The question is going to be, will they try to distance themselves from Gordon Sondland, it's going to be a pretty difficult task given the fact that he's someone who donated a lot of money to the President.


He was a senior aide in this administration and, of course, a crucial point, he had direct conversations with the President about what was happening here when other officials were raising concerns which he testified that in one conversation the President he said believe was in a bad mood and didn't hang up on him, but hung up very quickly after he asked the President what it was he wanted from Ukraine.

BOLDUAN: Yes, firsthand account and direct access to the President. Those two things we definitely see in this testimony. Great to see you, Kaitlan, so thanks so much.

OK. Out front tonight with me now is Democratic Congressman Adriano Espaillat. He sits on the House Foreign Affairs Committee, one of the committees that has been conducting these interviews. And I know, Congressman, you've been sitting in on some of these key interviews as well.

What is your reaction then to this addendum to the testimony coming from Sondland saying in this testimony that he told a top Ukraine official that the aid was not likely to be - to unfreeze, if you will, if they don't make this announcement about investigations.

REP. ADRIANO ESPAILLAT (D-NY): This could be a smoking gun and I think that first for the Republicans, they question the process. A process that they were in. They were in the room questioning the witnesses, including Sondland.

Then they went ahead and they question our vote. Then, of course, just a couple of days ago, they questioned the whistleblower. I suspect that tomorrow, Kate, they're going to question the addendum to the testimony of someone as well.

BOLDUAN: Do you see this as a smoking gun?

ESPAILLAT: I believe that is a smoking gun. I think that Sondland is a credible witness, he's someone that has been in communications with the President back and forth. He amended his testimony. I was in the room where he testified before the Committees.

BOLDUAN: That was October 17th.

ESPAILLAT: That's correct and I questioned him. And then he came back yesterday and he amended his testimony to reflect that. In fact, he did have communications with the Ukrainians about military aid.

BOLDUAN: Why do you think he that?

ESPAILLAT: I think maybe he's looking at what could happen to him and he wanted to be as precise and as transparent as possible.

BOLDUAN: Congressman, do you think then he was lying to you on October 17th or do you leave open the possibility that as he wrote in the addendum, the two statements from two other officials refreshed his memory about this encounter in Warsaw, Poland?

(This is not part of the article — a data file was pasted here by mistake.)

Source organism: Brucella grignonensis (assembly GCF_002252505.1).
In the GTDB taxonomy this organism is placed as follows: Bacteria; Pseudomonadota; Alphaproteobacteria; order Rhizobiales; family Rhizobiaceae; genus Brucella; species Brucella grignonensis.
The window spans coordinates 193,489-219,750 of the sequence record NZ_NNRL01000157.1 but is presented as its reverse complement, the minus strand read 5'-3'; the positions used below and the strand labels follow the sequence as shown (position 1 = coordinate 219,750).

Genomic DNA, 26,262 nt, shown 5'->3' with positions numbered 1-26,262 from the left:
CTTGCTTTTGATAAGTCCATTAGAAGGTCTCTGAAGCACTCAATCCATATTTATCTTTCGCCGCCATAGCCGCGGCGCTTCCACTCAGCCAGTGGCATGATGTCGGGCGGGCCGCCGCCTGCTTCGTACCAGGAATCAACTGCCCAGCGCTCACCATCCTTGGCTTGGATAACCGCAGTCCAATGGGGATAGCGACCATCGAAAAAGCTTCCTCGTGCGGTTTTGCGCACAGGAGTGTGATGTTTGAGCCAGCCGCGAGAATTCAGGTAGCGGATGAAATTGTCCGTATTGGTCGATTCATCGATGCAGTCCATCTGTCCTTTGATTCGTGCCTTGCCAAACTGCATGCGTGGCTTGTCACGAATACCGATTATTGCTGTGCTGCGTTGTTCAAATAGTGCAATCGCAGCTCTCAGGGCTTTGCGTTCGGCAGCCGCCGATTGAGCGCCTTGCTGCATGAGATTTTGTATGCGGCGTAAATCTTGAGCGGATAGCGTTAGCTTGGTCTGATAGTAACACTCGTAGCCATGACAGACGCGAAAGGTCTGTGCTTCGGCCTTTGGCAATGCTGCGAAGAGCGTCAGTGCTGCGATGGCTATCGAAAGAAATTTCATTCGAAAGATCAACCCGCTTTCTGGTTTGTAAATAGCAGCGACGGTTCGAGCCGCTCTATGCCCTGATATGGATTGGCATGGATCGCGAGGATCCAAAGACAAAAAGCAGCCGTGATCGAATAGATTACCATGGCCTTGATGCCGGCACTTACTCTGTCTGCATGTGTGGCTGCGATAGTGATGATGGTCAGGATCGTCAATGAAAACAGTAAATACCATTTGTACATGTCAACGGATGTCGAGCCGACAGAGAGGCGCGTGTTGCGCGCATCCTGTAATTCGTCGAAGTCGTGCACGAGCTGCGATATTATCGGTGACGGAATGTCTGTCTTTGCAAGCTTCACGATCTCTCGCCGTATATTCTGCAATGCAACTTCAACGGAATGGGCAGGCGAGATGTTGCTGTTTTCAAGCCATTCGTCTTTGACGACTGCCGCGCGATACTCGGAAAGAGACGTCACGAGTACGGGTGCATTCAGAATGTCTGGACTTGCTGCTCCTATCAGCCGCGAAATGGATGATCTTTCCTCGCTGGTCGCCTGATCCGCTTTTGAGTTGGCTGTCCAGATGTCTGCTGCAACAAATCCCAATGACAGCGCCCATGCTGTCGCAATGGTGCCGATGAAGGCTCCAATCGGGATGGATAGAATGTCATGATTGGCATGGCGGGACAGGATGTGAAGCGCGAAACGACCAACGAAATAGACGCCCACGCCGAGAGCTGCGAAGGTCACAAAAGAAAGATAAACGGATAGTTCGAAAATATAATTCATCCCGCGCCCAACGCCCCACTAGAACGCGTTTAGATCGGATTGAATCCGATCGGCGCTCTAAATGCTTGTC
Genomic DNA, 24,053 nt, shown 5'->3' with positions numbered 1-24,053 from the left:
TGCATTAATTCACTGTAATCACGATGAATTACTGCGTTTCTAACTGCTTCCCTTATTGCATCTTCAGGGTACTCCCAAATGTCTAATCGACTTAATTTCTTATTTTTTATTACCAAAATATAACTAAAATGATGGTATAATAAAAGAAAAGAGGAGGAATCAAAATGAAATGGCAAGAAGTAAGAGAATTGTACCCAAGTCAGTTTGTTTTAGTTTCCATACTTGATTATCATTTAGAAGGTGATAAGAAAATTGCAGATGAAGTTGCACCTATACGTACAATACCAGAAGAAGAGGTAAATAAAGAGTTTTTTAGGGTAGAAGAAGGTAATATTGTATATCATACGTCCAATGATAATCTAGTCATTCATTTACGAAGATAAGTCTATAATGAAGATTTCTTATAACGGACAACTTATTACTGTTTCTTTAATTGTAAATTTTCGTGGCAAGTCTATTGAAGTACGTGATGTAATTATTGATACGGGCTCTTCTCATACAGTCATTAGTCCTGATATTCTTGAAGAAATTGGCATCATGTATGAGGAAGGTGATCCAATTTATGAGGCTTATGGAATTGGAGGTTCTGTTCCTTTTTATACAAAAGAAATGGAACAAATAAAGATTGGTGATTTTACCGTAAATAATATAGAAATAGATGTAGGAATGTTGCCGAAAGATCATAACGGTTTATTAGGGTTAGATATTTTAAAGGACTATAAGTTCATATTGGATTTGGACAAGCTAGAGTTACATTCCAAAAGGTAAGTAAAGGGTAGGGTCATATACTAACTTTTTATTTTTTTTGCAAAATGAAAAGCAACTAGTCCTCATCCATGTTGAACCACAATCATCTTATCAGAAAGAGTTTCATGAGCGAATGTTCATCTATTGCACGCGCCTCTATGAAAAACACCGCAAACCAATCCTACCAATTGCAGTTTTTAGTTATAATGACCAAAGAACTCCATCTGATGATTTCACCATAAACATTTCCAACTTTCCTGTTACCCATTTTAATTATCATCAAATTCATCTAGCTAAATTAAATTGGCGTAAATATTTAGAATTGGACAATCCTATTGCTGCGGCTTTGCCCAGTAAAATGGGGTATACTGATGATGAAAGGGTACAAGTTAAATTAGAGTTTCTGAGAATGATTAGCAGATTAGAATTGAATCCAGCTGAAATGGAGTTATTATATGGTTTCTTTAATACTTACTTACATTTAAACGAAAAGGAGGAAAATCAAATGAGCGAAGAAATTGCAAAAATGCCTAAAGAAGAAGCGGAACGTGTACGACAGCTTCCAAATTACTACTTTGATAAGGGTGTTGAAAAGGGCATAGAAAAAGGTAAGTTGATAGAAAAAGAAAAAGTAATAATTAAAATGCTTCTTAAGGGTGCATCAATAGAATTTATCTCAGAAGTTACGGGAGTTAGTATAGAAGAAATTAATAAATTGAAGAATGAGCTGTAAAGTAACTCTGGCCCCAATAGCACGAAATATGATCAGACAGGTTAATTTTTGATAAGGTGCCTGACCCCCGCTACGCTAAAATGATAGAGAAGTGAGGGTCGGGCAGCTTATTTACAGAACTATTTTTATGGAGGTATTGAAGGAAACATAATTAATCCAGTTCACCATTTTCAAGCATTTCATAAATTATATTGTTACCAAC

ESPAILLAT: The day after I was part of that process in the Committee that he was either playing dumb or he was lying through his teeth. Because many of the things that he was saying back then which some of which he amended now were really incomprehensible. And I think that he's someone that's in contact with the President, he was in contact with the Ukrainian officials, he knew about Burisma, I think he knew about that Hunter Biden was a member of Burisma, although in the committee hearings he said he didn't find out about that until the very end.

This is someone that said that corruption was a major problem in the Ukraine. There's hundreds of companies there that are involved in corruptions, yet they select the one company, Burisma, which is the one where Hunter Biden was affiliate. I think he knew that. I think they targeted it. They cherry-picked that company and they wanted the Ukrainian government to investigate the Bidens.

BOLDUAN: So then what questions do you have for Sondland now? What is your question now to him? I mean, I would assume that he's going to be one of the people that would be called for a public hearing.

ESPAILLAT: Well, we'll leave it to the public hearing. I think that he has lots of questions to answer. I think some of the questions may be what connections, direct connections he had with the President, what communications he had with the presidents vis-a-vis this conversation with the Ukrainians.

BOLDUAN: That may or may not be key, because here's one thing that he said in his testimony, let me read it for you. He said, "I did not know (and still do not know) when, why or by whom the aid was suspended." He is not saying that he knows a link, he is saying he does not know where this direction came from. That led him to tell this top aide in Ukraine.

ESPAILLAT: This is like who's on first and who's on second. This is more ...

BOLDUAN: You don't believe this.

ESPAILLAT: ... no, I don't believe that. Absolutely not. I think there's credible evidence. I would like to see Taylor testify again publicly.


ESPAILLAT: Of course, Lieutenant Colonel was very credible as well and even Volker himself stated to Rudy Giuliani that the former Ukrainian prosecutor was not credible that he was not to be trusted. So there's a lot of testimonies there that lead to the reality that there was a conversation.

BOLDUAN: So let me ask you this and let me play for you Mark Meadows. His reaction today when asked about this, this seems to be the next defense that Republicans are now saying is that there is no link, as you're mentioning, no link to the President when it comes to a quid pro quo and so there is nothing there there. Listen to this.